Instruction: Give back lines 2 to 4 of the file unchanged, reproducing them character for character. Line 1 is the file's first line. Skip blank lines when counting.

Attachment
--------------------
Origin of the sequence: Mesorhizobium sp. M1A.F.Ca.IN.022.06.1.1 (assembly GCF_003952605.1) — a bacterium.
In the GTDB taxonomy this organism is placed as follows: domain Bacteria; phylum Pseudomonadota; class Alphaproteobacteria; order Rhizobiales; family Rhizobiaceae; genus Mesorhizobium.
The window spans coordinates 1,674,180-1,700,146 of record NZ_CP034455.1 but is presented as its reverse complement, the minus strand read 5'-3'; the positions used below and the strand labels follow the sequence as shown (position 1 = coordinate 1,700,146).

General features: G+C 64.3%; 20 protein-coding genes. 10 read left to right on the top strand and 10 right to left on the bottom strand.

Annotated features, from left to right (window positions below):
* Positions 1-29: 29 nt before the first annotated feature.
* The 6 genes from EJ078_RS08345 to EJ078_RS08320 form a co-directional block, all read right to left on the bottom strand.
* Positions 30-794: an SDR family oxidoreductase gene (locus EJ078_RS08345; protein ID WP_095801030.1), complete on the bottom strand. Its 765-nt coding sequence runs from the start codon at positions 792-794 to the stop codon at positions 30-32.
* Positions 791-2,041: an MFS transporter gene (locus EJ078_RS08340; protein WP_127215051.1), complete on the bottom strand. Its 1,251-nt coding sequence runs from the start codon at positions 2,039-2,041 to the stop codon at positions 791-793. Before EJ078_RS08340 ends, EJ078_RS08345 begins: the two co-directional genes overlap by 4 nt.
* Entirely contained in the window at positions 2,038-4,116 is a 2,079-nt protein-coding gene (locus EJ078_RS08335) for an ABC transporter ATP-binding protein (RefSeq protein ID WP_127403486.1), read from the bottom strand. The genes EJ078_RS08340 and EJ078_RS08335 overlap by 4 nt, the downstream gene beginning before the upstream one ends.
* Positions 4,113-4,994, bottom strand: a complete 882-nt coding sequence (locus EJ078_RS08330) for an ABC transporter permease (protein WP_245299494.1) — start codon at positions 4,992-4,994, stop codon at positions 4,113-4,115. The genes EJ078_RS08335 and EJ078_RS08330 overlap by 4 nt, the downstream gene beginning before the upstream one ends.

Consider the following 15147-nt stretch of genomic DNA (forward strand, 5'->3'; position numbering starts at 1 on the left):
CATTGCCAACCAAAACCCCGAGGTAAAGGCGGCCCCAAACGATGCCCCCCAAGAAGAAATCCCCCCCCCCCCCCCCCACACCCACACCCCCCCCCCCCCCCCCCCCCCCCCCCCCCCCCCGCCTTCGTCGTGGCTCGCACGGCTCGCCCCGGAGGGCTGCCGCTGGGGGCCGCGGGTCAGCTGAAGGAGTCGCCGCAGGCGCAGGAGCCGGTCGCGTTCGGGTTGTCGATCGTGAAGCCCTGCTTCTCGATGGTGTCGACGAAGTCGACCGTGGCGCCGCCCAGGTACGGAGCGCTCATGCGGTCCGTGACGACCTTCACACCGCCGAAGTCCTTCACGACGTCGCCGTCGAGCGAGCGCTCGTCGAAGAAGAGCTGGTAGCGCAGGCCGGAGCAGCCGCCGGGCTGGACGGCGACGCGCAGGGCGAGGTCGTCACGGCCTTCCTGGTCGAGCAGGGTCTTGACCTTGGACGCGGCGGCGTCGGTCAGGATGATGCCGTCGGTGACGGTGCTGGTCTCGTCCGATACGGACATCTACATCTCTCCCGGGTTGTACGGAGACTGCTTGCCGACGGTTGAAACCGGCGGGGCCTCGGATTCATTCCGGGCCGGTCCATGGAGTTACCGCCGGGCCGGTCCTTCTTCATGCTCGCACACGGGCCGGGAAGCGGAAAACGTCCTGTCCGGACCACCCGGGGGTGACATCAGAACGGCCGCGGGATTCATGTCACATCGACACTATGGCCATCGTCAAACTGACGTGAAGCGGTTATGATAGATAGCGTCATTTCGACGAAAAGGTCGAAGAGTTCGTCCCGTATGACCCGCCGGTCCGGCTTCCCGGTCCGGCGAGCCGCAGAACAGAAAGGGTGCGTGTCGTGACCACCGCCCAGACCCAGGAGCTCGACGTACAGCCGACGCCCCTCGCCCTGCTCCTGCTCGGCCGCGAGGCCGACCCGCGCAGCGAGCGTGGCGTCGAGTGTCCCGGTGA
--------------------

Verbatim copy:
In the GTDB taxonomy this organism is placed as follows: domain Bacteria; phylum Pseudomonadota; class Alphaproteobacteria; order Rhizobiales; family Rhizobiaceae; genus Mesorhizobium.
The window spans coordinates 1,674,180-1,700,146 of record NZ_CP034455.1 but is presented as its reverse complement, the minus strand read 5'-3'; the positions used below and the strand labels follow the sequence as shown (position 1 = coordinate 1,700,146).

General features: G+C 64.3%; 20 protein-coding genes. 10 read left to right on the top strand and 10 right to left on the bottom strand.